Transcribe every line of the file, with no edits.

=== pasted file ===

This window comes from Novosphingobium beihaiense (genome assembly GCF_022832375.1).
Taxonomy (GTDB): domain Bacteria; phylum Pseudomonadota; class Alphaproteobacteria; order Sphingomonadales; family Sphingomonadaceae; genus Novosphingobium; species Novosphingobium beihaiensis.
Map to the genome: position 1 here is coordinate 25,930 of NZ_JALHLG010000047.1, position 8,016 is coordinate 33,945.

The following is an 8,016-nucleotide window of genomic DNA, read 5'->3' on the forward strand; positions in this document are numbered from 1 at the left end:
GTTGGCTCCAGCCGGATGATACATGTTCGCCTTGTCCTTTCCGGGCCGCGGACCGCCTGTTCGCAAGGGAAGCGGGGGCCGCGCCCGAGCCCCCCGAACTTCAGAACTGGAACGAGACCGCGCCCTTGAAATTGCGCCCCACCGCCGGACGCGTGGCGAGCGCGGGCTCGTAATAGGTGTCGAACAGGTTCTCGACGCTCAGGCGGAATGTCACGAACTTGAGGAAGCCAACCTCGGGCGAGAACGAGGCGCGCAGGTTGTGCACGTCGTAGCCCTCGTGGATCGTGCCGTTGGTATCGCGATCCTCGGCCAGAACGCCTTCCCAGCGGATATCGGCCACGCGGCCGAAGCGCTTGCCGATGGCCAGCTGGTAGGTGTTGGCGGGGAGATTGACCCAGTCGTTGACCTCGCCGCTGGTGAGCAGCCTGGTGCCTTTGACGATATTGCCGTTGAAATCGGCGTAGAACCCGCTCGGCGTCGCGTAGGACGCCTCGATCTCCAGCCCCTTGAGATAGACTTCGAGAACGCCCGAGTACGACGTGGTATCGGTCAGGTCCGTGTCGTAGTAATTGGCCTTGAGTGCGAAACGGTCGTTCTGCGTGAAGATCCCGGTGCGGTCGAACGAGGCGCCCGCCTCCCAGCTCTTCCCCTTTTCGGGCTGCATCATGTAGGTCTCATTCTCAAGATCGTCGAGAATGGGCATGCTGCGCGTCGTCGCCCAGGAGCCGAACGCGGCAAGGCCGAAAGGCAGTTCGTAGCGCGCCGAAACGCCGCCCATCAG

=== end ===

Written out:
This window comes from Novosphingobium beihaiense (genome assembly GCF_022832375.1).
Taxonomy (GTDB): domain Bacteria; phylum Pseudomonadota; class Alphaproteobacteria; order Sphingomonadales; family Sphingomonadaceae; genus Novosphingobium; species Novosphingobium beihaiensis.
Map to the genome: position 1 here is coordinate 25,930 of NZ_JALHLG010000047.1, position 8,016 is coordinate 33,945.

The following is an 8,016-nucleotide window of genomic DNA, read 5'->3' on the forward strand; positions in this document are numbered from 1 at the left end:
GTTGGCTCCAGCCGGATGATACATGTTCGCCTTGTCCTTTCCGGGCCGCGGACCGCCTGTTCGCAAGGGAAGCGGGGGCCGCGCCCGAGCCCCCCGAACTTCAGAACTGGAACGAGACCGCGCCCTTGAAATTGCGCCCCACCGCCGGACGCGTGGCGAGCGCGGGCTCGTAATAGGTGTCGAACAGGTTCTCGACGCTCAGGCGGAATGTCACGAACTTGAGGAAGCCAACCTCGGGCGAGAACGAGGCGCGCAGGTTGTGCACGTCGTAGCCCTCGTGGATCGTGCCGTTGGTATCGCGATCCTCGGCCAGAACGCCTTCCCAGCGGATATCGGCCACGCGGCCGAAGCGCTTGCCGATGGCCAGCTGGTAGGTGTTGGCGGGGAGATTGACCCAGTCGTTGACCTCGCCGCTGGTGAGCAGCCTGGTGCCTTTGACGATATTGCCGTTGAAATCGGCGTAGAACCCGCTCGGCGTCGCGTAGGACGCCTCGATCTCCAGCCCCTTGAGATAGACTTCGAGAACGCCCGAGTACGACGTGGTATCGGTCAGGTCCGTGTCGTAGTAATTGGCCTTGAGTGCGAAACGGTCGTTCTGCGTGAAGATCCCGGTGCGGTCGAACGAGGCGCCCGCCTCCCAGCTCTTCCCCTTTTCGGGCTGCATCATGTAGGTCTCATTCTCAAGATCGTCGAGAATGGGCATGCTGCGCGTCGTCGCCCAGGAGCCGAACGCGGCAAGGCCGAAAGGCAGTTCGTAGCGCGCCGAAACGCCGCCCATCAG